Pavan K Varma’s debut novel explores some grand themes but fails to enchant, says Tridip Suhrud
PAVAN VARMA, best known for his work on Mirza Ghalib and the Indian middle class, has sought in his first novel to explore large questions: what do humans do when faced with the possibility of imminent death, and how do we treat the gift that is life? The story is simple: Anand, middle-aged, successful, but not really so, seeks escape in work and alcohol from a marriage bereft of love and desire, a marriage in which even the habit of being with each other gives no comfort. His state is best described as that of prolonged ennui, from which neither the craft of law nor the consuming dislike for his best friend and employer Advaita provides an escape. A possibility of imminent death and the termination of his loveless marriage to Tanu force him into an internal crisis. He comes face-to-face with Buddhism in the form of Bhutan; his hostess Chimmi, who reawakens in him both friendship and desire; and Tara, who comes to embody desire and a return to life and its possibilities of joy.
The novel moves between Delhi, with its ennui, and Bhutan, with its verdant forests, deep, gushing rivers and misty mountains, that are alive with life. The novel seeks to create a dialogue not only between the loneliness of the metropolis and the solitude of mountains, but a deeper one between Hindu and Buddhist thought. No other Indic religion understands dukkha, pain, loss and suffering as deeply as Buddhism does. Varma suggests that this enables Buddhism to provide succour, to heal, to restore one to life and its ananda and joys.
It is potentially a grand theme. But Varma’s characters lack the necessary depth to fulfil this expectation. Anand broods. His brooding does not have philosophical depth, but like his life before the death sentence, has utter weariness and discontent. He does not know what to do with a life that has no future, where past ceases to matter and the present is a continuous tense.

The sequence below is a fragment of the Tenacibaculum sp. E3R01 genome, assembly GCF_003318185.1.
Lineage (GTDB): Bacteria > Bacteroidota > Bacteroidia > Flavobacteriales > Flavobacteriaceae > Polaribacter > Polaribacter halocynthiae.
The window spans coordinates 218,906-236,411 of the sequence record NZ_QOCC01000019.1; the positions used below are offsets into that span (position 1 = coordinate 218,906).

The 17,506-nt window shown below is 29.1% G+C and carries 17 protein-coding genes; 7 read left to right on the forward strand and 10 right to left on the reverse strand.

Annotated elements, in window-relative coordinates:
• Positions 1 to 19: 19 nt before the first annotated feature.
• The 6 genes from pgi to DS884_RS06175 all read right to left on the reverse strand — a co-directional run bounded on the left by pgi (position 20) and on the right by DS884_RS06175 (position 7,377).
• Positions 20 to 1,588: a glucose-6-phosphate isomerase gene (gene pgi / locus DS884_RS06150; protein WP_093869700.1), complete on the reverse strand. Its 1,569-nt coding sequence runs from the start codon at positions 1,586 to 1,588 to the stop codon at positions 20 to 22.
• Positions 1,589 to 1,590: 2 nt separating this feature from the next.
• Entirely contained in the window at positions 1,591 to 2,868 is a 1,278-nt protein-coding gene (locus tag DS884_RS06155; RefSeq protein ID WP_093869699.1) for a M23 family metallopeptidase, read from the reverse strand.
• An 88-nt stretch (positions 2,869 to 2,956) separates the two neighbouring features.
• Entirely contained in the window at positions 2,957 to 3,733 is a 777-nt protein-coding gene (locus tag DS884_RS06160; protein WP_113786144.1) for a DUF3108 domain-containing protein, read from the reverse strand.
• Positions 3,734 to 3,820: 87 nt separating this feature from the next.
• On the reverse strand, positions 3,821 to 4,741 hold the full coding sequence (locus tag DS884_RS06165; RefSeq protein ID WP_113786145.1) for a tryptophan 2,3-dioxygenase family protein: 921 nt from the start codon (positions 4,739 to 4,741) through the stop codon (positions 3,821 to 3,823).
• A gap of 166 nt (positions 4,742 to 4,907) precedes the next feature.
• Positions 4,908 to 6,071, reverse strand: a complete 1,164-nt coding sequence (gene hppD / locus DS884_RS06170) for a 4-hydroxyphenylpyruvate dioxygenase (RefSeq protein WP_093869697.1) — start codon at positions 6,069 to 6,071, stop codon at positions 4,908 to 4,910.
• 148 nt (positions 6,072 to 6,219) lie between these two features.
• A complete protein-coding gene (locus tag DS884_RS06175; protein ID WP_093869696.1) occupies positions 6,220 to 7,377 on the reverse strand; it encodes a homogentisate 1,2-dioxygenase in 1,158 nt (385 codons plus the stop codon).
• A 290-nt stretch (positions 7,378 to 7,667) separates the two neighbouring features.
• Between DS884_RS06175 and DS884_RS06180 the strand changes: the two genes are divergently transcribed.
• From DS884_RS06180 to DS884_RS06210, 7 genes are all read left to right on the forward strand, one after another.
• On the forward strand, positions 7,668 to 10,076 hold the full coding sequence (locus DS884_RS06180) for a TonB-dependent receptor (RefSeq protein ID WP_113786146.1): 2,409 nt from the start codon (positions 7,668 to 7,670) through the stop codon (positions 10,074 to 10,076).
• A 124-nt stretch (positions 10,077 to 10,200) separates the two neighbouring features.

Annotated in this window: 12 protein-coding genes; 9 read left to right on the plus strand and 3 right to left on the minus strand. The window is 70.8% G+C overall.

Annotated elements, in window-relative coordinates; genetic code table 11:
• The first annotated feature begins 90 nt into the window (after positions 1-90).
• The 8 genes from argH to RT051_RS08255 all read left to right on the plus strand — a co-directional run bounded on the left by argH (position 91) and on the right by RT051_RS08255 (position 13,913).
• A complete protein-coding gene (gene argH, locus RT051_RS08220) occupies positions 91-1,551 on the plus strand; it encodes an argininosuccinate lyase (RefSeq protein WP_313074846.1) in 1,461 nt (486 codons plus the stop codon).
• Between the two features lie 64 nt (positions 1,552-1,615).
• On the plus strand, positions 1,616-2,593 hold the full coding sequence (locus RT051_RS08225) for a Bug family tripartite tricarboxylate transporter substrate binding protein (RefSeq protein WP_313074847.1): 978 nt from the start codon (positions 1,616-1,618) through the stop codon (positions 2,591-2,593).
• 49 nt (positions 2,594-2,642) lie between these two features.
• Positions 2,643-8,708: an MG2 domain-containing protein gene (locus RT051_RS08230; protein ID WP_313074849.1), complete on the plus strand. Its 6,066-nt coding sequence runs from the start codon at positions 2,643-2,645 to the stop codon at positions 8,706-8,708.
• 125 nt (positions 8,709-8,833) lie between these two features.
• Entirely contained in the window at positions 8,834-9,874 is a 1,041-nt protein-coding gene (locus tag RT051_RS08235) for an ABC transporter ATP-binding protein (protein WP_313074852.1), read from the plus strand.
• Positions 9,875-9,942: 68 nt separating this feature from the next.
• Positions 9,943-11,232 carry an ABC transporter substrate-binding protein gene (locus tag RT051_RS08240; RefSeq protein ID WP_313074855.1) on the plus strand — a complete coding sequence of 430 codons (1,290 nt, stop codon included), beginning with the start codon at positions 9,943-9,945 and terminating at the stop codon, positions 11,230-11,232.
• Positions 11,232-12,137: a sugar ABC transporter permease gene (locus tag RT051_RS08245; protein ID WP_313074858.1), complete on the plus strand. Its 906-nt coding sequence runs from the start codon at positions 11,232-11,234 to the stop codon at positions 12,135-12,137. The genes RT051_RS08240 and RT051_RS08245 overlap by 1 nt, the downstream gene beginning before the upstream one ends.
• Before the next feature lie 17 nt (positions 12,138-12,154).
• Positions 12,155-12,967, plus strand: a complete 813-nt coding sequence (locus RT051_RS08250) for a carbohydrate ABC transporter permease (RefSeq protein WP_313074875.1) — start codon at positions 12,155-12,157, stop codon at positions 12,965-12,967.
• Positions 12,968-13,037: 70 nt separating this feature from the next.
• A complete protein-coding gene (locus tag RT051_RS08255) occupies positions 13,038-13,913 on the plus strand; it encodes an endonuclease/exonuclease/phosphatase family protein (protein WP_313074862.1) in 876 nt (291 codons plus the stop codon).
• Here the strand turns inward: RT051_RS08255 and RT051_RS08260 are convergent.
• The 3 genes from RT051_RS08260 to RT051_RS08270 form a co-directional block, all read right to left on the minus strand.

And yet, there are parts where the novel rises above the limitations of its character. Ghalib, Amir Khusrau and Bulleh Shah inhabit its pages, as do the monuments of Delhi. The author invokes Drupa Kunley, the Divine Madman of the mountains. His craft as a novelist becomes apparent in these sections. He is alive to the possibilities of these mystical, historical figures, but not to the limitations of his protagonist to be equal to the dialectics that are laid before him.
Perhaps the most memorable character is the ever-so-fleeting presence of Chimmi, who, like the mountains that she loves, is both distant and yet available, present and yet demanding that one seek her out. She, more than Tara, harmonises Anand’s quest. Varma’s prose is clear, unencumbered either by poetry that he so obviously cherishes or the philosophical encounter that he posits. And yet, the novel does not enchant. The lack of enchantment is not due to the play between ennui and meaning; it is in the character of his protagonist. Anand lacks in depth —philosophical and experiential. Not that his quest, longing and eventual self-discovery are implausible. They are entirely plausible. It is the believability of his quest and his journey that makes for the absence of enchantment.
Suhrud is an Ahmedabad-based social scientist